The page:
Remembering the Freedom Riders

Keeping In Mind the Liberty Riders and their effect on the Civil liberty Motion

3 stories on the effect that the Liberty Riders had in the Civil Liberty Age



each time I disappeared to inform them we do not serve colored folks here, they would disregard that, and they kept sitting at accent for coffee. I never ever did hear them, really, absolutely nothing else however coffee. I keep in mind seeing the night news. I will see pet dogs biting people I saw people being invested in. I saw people being beaten and I could not comprehend why. However I keep hearing these words. Liberty Riders, When I left, visited the phone cubicle, a pickup. White guys bring up at the little bus station. They actually dragged Frank and the 3 women out, put them in the back of the truck and repelled. And I understood if they discovered me, it would have been another luncheon. That night, in 1961 a group of civil liberties activist took part in flexibility flights throughout the South. While on these flexibility flights, they tried to check the enforcement of the Supreme Court’s choice in Boynton v. Virginia. The activists would object by composing the bus throughout states where Jim Crow laws were still being imposed and effort to utilize whites just bathrooms, waiting spaces and lunch counters. Hezekiah Watkins was 13 years of ages when flexibility authors concerned Jackson, Mississippi, in 1961 Watkins wished to participate demonstration, however it almost cost him whatever, including his life. 73 years of age Hezekiah Watkins now invests his days operating at the Mississippi Civil Liberty Museum on Lee. He’s not simply a worker, he belongs of history. Therefore you matured in the middle of the civil liberties motion. What do you keep in mind most about that time? Well, I keep in mind seeing the the night me. I will see pet dogs biting people I saw people being invested in. I saw people being beaten and I could not comprehend why. However I keep hearing this these words Liberty Riders, The Liberty Riders took a trip throughout the South, opposing partition and Jim Crow laws. In 1961. They came to Jackson Watkins just 13 at the time. Disobeyed his mother by going to see the peaceful protests on Lee to be arrested and sent to prison. They didn’t give you any charges. They didn’t give you any explanation. Nothing. When I got there, they didn’t actually nothing. It took me directly to a cell. I said I haven’t done anything. Oh, yeah, you’ve done something. You wouldn’t be here if you hadn’t done anything. Uh, they give you a date. A date for heart there. Did they kill your date to kill you? At just 13 years old, Watkins was put on death row after five days in prison. He says Mississippi’s governor, Ross Barnett, ordered his release. From that moment on, he spent his life working as an activist, organizing boycotts and registering black voters in Mississippi. He was arrested over 100 times, often with unnecessary force. I’m sure you’ve seen the video of George Floyd. When you saw that, what came to your mind to see how the officer just just pent his knee on his neck and just like he forgot all about it treated him like he was just not human. But it made me sad. It makes me wanna, I don’t know, do something. But then you asked yourself, What could you do? Where we going? Where is the country going from here? After what we saw this past summer, way to go was the register and vote. And that’s what we started on. And by registering and voting, the results is here in Mississippi, like I said, I put in this in the pie based on what we started years ago and based on what is happening now and to answer your question. Yes, sir, things are much better in our next story. We’ll hear from Betty Daniels Rosemond, who grew up in a segregated New Orleans where Jim Crow was the law of the land. Her experiences with racism pushed her to become a freedom writer and fight for change in the country through an organization named Core the Congress of Racial Equality. We knew every time we took a ride that if we die, we die. Was there fear among you and your friends when you went out or, ah, fear that maybe you weren’t doing the right things or going to the right places that you would be stopped by police. Who or harass? Oh, you would be stopped. But you had thio. If they tell you to move, for instance, if you got on the metro bus and a white person wanted your seat, they could insist that you move and go to the back of the bus because that part was for black people. And if you didn’t do what they said you would be arrested. So that was always you had toe do it or you pay consequences. At 21 Betty Daniels Rosemond. Then Betty Daniels decided to leave school at L s U to join the Liberty Writers. I went through some of the training. One of the girls slapped me and almost knocked me down. But that was part of your training to see if you retaliate and you couldn’t retaliate. Betty and four others went on a freedom ride from New Orleans to Mobile, Alabama, just days after another groups bus was bombed. On the way back when we got to a little town in Mississippi on Liberty, riders were testers. The job was to test the facilities to see if they were now following the law. My job was to make a phone call when I got off and went over to the phone booth, A truck of men, a pickup truck. White men pull up at the little bus station. They literally dragged Frank and the three girls out, put them in the back of the truck and drove off. I knew if they found me, it would have been another luncheon that night. All of this because you were black. Of course, everything must because of that. I mean, if you were like it was, you just didn’t stand a chance. And here we sit. Today in 2021 we’ve had our first black president way have had our first female and black and South Asian vice president. How do you feel about where we are today? I feel good. I really dio good to know that people were still willing. Thio try to see that change will come. And there are still people who risk their life to see that this happens. And do you feel that we have achieved or are close to the dream that Dr King spoke of? You know, we have worked to Dio It ain’t over to God says And so the Bible tells us is we must love each other. Love our neighbor as ourselves. We’re compelled toe love one another. And there that’s what’s missing in the world today. When Charlie Best was 23 years old, he worked at Woolworth’s counter as a bus boy in Greensboro, North Carolina. He recalls the day when four college students walked in, sat at the whites only counter and asked to be served. I was a bus boy and I was Campbell bus boy. I’m walking through our just like this right here at 83 years old. I mean, that’s why Miss Ho kept me on here because I could move fast. Charles Best still hasn’t slowed down. I would say hot stuff and people get out of the way. But he stood still for at least a moment behind the Woolworth’s counter in 1960. That’s me. What do you see when you see that young man? I’ll pat myself. I’m I’m just proud to be a part of I will worth Put me in that moment where these four young men came in, sat down at this very counter and then refused to get up every time went awaiting way. Tell them we don’t serve colored folks here that would ignore that and kept on. And they kept on sitting at accent for coffee. I never did hear them. Actually. Nothing else but coffee. Um, everyone was looking at each other Wonder Wonder what? What? What what was happening? I was I was standing close by on, and I wonder what What was going on. Were you ever scared? Scared? Yeah. No, I wasn’t. I was get it all because because the reason The reason I was scared because I was glad to see it happen. There’s a new generation coming forward to do those same courageous things to get more to get closer. Thio Equality eso When you look a some of the things that we experienced over the summer, even the protests that happened here in Greensboro. What did you see? The black man has moved that has moved forward. Hey, move forward. But, um, and in some in some areas in some areas still have still having got there. When you see these young people again, it’s it’s people oftentimes to look like me out there. If you could sit down with them and talk with them, what would you say? I would tell them that that we that we can’t accomplish nothing by Ben Balance, but we can accomplished by praying together and just, uh, start doing what’s right. Advice for the next generation from a bus boy who witnessed history now a man determined to keep it from repeating. I’m glad Toby alive to tell the story off the city. The movement. I’m glad. I’m just I just prayed the Lord that, uh, I’m here to tell the story. The freedom writers will always be remembered for their courageous stance and fight for racial equality. Their fight within the civil rights movement continues to impact and inspire future generations. Thanks for watching. Yeah, yeah.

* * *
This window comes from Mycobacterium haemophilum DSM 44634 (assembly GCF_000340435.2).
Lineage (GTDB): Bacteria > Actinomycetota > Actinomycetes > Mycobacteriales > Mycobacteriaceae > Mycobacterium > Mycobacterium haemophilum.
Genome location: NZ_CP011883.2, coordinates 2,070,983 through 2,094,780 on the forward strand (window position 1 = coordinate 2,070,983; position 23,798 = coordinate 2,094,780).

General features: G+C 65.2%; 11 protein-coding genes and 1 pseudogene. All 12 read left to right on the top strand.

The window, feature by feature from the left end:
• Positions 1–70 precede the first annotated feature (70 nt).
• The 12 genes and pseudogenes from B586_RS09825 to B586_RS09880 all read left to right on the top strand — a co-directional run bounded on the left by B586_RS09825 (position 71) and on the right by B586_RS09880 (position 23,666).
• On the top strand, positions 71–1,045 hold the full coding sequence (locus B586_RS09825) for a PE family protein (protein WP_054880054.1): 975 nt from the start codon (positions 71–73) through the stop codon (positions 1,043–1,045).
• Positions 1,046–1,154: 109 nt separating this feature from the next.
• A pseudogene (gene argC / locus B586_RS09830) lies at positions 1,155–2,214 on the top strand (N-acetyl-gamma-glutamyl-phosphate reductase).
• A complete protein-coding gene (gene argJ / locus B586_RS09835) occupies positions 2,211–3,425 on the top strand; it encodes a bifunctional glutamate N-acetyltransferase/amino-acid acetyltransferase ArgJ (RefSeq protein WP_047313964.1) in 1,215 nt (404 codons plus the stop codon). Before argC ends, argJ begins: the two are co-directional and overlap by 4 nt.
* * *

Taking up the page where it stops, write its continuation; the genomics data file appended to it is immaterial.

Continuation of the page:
Remembering the Freedom Riders and their impact on the Civil Rights Movement

Three stories on the impact that the Freedom Riders had in the Civil Rights Era

Remembering the impact that the Civil Rights Activists who took a trip by bus across the South had in 1961. On their Freedom Rides they set out to protest against Jim Crow laws that were still being enforced across the southern states. These three individuals recall the stories that shaped and impacted their lives.Stitch brings you heartwarming stories from a community simply like yours. It celebrates our hometown heroes and is inspired by communities, revitalized. Stitch is committed to honoring our history, celebrating our potential and highlighting the tales that bring us together. Every day, we are stitching together the American story.Want more stories like these? Follow Stitch on YouTube, Facebook and Instagram.

Remembering the impact that the Civil Rights Activists who traveled by bus across the South had in 1961. On their Freedom Rides they set out to protest against Jim Crow laws that were still being enforced across the southern states. These three individuals recall the stories that shaped and impacted their lives.


Stitch brings you heartwarming stories from a community simply like yours. It commemorates our home town heroes and is motivated by neighborhoods, rejuvenated. Stitch is devoted to honoring our history, commemorating our capacity and highlighting the tales that bring us together. Every day, we are sewing together the American story.

Desired more stories like these? Follow Stitch on YouTube, Facebook and Instagram.

Jobber Wiki author Frank Long contributed to this report.